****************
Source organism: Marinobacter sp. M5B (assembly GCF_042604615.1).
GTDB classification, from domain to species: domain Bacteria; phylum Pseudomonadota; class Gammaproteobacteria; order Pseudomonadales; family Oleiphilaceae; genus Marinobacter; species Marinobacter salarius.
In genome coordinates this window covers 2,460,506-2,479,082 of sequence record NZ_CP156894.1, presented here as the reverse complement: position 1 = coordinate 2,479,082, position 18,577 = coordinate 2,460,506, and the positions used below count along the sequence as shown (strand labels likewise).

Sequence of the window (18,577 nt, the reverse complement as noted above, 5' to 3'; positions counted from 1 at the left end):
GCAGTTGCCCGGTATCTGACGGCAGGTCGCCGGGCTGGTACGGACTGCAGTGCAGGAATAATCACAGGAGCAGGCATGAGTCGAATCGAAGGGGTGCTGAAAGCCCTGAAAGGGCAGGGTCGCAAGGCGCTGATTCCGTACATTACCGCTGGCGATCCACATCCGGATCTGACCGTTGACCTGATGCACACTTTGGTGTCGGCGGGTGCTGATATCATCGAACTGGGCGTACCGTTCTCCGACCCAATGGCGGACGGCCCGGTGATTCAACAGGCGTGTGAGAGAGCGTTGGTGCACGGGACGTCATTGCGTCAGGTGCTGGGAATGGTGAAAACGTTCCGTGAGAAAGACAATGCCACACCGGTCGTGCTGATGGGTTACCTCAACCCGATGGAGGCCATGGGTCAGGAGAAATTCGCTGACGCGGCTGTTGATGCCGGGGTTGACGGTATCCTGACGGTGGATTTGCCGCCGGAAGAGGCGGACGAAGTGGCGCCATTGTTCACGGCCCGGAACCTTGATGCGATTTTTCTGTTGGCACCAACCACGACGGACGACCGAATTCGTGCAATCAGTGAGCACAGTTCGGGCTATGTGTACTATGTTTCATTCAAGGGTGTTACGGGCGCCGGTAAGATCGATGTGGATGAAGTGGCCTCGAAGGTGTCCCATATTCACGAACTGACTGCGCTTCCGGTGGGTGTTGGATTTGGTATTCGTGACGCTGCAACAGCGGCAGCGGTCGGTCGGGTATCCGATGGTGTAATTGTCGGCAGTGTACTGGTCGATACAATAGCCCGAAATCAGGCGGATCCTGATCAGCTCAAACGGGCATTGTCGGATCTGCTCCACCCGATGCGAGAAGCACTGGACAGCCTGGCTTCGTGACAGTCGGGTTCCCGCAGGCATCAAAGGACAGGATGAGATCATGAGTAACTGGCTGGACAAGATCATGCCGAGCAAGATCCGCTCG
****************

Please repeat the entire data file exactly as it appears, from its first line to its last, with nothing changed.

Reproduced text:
Source organism: Marinobacter sp. M5B (assembly GCF_042604615.1).
GTDB classification, from domain to species: domain Bacteria; phylum Pseudomonadota; class Gammaproteobacteria; order Pseudomonadales; family Oleiphilaceae; genus Marinobacter; species Marinobacter salarius.
In genome coordinates this window covers 2,460,506-2,479,082 of sequence record NZ_CP156894.1, presented here as the reverse complement: position 1 = coordinate 2,479,082, position 18,577 = coordinate 2,460,506, and the positions used below count along the sequence as shown (strand labels likewise).

Sequence of the window (18,577 nt, the reverse complement as noted above, 5' to 3'; positions counted from 1 at the left end):
GCAGTTGCCCGGTATCTGACGGCAGGTCGCCGGGCTGGTACGGACTGCAGTGCAGGAATAATCACAGGAGCAGGCATGAGTCGAATCGAAGGGGTGCTGAAAGCCCTGAAAGGGCAGGGTCGCAAGGCGCTGATTCCGTACATTACCGCTGGCGATCCACATCCGGATCTGACCGTTGACCTGATGCACACTTTGGTGTCGGCGGGTGCTGATATCATCGAACTGGGCGTACCGTTCTCCGACCCAATGGCGGACGGCCCGGTGATTCAACAGGCGTGTGAGAGAGCGTTGGTGCACGGGACGTCATTGCGTCAGGTGCTGGGAATGGTGAAAACGTTCCGTGAGAAAGACAATGCCACACCGGTCGTGCTGATGGGTTACCTCAACCCGATGGAGGCCATGGGTCAGGAGAAATTCGCTGACGCGGCTGTTGATGCCGGGGTTGACGGTATCCTGACGGTGGATTTGCCGCCGGAAGAGGCGGACGAAGTGGCGCCATTGTTCACGGCCCGGAACCTTGATGCGATTTTTCTGTTGGCACCAACCACGACGGACGACCGAATTCGTGCAATCAGTGAGCACAGTTCGGGCTATGTGTACTATGTTTCATTCAAGGGTGTTACGGGCGCCGGTAAGATCGATGTGGATGAAGTGGCCTCGAAGGTGTCCCATATTCACGAACTGACTGCGCTTCCGGTGGGTGTTGGATTTGGTATTCGTGACGCTGCAACAGCGGCAGCGGTCGGTCGGGTATCCGATGGTGTAATTGTCGGCAGTGTACTGGTCGATACAATAGCCCGAAATCAGGCGGATCCTGATCAGCTCAAACGGGCATTGTCGGATCTGCTCCACCCGATGCGAGAAGCACTGGACAGCCTGGCTTCGTGACAGTCGGGTTCCCGCAGGCATCAAAGGACAGGATGAGATCATGAGTAACTGGCTGGACAAGATCATGCCGAGCAAGATCCGCTCG